Tsai Ming-liang’s film “What time is it there?” is surely about me me me. Rather, I don’t know what else it’s about, as with his other films. Given what a paradoxical feat it is to speak to any audience about unspeakable alienation without alienating them all, it is to be expected that each of his films either bores or impresses each viewer: to understand each film, you need to know already the particular strain of unspeakable alienation it addresses. In case you do, the film speaks to you but doesn’t tell you anything new, except (1) it establishes common knowledge of that strain in the discourse context and (2) it draws analogies to other strains. The common knowledge brings me precious relief, and the analogies bring me poignant sympathy.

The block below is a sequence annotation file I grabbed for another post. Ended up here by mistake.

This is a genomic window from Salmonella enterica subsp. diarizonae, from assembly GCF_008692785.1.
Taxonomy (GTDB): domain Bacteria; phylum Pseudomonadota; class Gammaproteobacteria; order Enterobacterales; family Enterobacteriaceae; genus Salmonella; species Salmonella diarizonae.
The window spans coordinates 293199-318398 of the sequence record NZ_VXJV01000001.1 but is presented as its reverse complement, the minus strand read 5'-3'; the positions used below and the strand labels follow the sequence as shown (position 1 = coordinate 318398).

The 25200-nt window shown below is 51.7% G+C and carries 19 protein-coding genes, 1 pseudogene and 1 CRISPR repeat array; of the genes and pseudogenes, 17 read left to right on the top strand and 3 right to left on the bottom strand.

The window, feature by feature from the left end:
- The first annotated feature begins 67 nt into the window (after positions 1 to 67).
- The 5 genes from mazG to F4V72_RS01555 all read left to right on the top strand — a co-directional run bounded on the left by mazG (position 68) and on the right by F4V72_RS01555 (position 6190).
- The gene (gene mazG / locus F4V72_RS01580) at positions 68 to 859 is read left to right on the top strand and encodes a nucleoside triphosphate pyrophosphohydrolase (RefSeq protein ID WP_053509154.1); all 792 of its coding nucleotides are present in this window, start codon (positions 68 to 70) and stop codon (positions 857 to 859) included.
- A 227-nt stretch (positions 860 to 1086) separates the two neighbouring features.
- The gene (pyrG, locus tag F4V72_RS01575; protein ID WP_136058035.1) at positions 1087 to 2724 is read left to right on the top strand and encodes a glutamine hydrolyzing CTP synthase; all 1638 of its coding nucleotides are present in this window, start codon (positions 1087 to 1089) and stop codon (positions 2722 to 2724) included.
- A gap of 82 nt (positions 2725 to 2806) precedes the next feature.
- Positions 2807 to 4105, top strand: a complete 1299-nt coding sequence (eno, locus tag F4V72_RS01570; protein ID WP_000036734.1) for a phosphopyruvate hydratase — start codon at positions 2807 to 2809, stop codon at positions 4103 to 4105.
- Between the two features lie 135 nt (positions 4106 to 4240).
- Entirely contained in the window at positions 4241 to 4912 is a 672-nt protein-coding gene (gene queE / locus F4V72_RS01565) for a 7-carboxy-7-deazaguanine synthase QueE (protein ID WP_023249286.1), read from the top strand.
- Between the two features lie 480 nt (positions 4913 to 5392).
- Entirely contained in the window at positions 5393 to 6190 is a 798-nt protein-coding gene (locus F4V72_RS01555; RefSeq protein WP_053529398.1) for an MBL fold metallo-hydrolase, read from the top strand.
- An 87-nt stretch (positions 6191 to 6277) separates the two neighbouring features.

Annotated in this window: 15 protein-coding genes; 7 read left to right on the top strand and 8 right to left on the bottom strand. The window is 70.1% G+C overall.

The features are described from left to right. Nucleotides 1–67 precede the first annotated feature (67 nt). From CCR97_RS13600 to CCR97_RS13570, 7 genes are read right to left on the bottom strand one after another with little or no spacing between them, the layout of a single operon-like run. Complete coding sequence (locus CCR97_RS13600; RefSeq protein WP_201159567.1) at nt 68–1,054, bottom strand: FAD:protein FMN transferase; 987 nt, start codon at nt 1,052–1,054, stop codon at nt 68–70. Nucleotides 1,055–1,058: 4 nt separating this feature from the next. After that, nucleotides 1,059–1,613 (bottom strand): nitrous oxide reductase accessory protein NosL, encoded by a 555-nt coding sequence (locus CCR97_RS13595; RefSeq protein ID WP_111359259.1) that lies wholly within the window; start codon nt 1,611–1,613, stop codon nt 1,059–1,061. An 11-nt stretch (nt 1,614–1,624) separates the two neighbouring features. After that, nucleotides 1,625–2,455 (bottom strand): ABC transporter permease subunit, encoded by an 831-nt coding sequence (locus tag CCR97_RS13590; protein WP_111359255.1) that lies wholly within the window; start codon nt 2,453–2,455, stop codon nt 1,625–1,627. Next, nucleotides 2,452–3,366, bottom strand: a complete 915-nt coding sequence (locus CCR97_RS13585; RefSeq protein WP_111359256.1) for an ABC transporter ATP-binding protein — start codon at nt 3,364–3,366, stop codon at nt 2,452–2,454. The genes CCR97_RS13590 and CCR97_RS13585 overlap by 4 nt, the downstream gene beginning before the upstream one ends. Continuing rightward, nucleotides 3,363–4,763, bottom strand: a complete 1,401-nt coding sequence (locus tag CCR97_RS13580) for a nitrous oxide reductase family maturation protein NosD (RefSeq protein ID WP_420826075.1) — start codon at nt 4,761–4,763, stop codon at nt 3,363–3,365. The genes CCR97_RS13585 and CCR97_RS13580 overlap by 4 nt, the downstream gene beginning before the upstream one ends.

If this hypothesis is on the right track, we should make a table that maps films by Tsai to strains of alienation, to guide differently alienated people to different films. In that table, under “What time is it there?”, I would say that it addresses distance in time and space, between the dead and the living. In other words, it is the perfect film for nostalgic, jet-lagged mourners in immigration limbo who are coming to terms with a generation gap. (I suspect there are many such Taiwanese people.) Thus, the film and its three main characters come together precisely when they separately actuate their pinings for inaccessible objects of desire. Like nodes in an overconstrained graph layout problem, we all want different shapes and distances for our physical and emotional manifolds, but can only twist and turn feebly.
Funniest scene: Into the deceased father’s bowl at the dinner table, the mother piles rice and meat and vegetables. Then she tells the son to take his father’s medicine: “不要浪費 Don’t waste it.” In response, the son moves the medicine next to his father’s bowl.